Born out of an anti-corruption movement a year ago, the Aam Aadmi Party (AAP) chose Delhi to make its electoral debut. The critics welcomed the party by dubbing it a media 'creation' and a 'spoiler' at best. But with 28 seats in its electoral debut in the Delhi assembly election, the AAP has not only silenced the critics who doubted its ability to create a niche for itself by dislodging the mainstream political parties but has also altered the political discourse in the capital.
The final seat tally may have slightly disappointed many of AAP's supporters for they might have seen in the emergence of the party a rare moment of firmly dislodging the parties that are known for their 'corruptibility' towards the common people. But if one takes into account political debuts in the recent past, the AAP can be said to have made the most impressive one.
Although the AAP fell short of emerging as the single largest party, its success offers many lesson to the established parties. With its imaginative campaign, the AAP has shown new ways to get to the voters. Rather than one-sided communication channels, public meetings now have to be interactive sessions between leaders and voters in which the latter can interrogate the former. The AAP has also demonstrated that a balanced mix of idealism, pragmatism and radicalism can be used not just to enthuse and energise the masses but also to translate them into votes.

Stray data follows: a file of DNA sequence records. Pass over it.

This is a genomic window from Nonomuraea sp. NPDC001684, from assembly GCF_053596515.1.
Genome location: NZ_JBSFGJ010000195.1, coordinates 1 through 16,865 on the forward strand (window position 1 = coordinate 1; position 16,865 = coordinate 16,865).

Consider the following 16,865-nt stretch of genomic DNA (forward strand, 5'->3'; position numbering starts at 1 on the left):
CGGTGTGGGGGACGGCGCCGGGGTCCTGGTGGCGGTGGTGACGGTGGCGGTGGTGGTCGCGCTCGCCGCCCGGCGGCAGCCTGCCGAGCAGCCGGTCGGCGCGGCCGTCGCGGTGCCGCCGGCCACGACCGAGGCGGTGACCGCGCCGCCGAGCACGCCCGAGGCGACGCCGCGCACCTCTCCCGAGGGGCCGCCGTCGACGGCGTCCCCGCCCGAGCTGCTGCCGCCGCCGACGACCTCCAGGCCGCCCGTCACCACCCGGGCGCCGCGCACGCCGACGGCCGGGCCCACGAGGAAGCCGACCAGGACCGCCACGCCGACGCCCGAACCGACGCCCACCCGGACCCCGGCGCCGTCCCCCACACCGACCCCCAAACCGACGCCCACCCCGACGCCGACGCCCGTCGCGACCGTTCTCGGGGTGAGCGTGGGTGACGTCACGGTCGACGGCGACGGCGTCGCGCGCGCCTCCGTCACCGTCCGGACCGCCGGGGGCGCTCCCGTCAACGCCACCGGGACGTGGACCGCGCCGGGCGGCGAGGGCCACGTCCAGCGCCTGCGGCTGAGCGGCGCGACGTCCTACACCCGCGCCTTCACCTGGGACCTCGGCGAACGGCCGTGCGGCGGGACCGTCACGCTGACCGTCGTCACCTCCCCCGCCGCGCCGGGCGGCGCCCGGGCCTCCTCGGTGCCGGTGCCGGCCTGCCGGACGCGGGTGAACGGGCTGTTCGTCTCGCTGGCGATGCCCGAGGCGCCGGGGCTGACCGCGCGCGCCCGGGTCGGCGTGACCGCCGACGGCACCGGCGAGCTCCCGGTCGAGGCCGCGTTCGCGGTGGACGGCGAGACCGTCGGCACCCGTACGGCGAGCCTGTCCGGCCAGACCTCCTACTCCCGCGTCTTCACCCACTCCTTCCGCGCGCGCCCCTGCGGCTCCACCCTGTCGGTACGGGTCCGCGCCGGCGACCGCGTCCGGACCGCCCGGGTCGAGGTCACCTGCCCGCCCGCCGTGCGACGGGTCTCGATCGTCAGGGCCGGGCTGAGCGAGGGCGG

The scintillating performance of the AAP is significant for many reasons. One, it is likely to turn the current political discourse of secularism versus communalism into the one that privileges hard and basic issues that affect the everyday life of ordinary citizens. Second, it instils hope and confidence among those who are tired of electoral bipolarity and looking for an alternative full of dynamism and fresh ideas of social and economic transformation.
While the phenomenal rise of the AAP may contribute to restructuring the national political discourse, it is more likely to change the politics of the metros - the sites of massive corruption, loot and bad governance. However, more fertile ground for shoring up its electoral chances would be the cities that have sizeable migrant populations who suffer most from the current politico-administrative structures. As regards rural areas, it may take the AAP much more time because the issue of corruption is unlikely to get a similar response as it has in the cities because people in rural areas have much less contact with the state and its apparatus in their everyday life.
Nonetheless, the AAP is faced with a couple of formidable challenges at the moment. One, although the party falls short of the required number of seats to form the government, it can form the government with the support of the Congress and demonstrate what it can deliver. But if it does so, it runs the risk of being seen as an addition to the whole lot of parties that discover justifications to deviate from their ideology in order to capture power. Two, it may also turn out to be disastrous if it chooses not to form the next government and allows fresh elections to be held. The political trajectory the Lok Janshakti Party (LJP) in Bihar can be cited as a case in point. In the Bihar assembly election of 2005 (February), the LJP had emerged as a formidable political force. However, the LJP decided not to seek support from other parties to form the government; nor did it extend support to even a like-minded party. Fresh elections were held six months later and as a result and the LJP was decimated.
The AAP has to tread more cautiously and carefully now than ever before to get out of this double bind.
Sanjeer Alam is associate fellow at CSDS, Delhi
The views expressed by the author are personal